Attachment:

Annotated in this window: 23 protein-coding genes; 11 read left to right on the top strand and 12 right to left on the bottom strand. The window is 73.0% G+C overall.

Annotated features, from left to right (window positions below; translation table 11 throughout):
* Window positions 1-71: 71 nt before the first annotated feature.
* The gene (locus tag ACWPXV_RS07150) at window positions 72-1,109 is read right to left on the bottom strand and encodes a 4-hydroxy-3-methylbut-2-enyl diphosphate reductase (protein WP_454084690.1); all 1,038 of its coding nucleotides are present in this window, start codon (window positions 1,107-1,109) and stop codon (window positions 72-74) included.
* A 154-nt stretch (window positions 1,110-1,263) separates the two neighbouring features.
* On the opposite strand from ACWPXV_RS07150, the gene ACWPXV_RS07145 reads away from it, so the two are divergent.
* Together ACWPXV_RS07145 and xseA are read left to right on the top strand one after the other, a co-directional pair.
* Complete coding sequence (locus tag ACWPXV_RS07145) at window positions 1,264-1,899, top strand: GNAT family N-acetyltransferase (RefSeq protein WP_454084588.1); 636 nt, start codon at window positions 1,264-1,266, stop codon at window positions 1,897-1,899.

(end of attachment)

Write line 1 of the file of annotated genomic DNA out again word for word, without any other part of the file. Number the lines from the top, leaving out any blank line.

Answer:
Annotated in this window: 23 protein-coding genes; 11 read left to right on the top strand and 12 right to left on the bottom strand. The window is 73.0% G+C overall.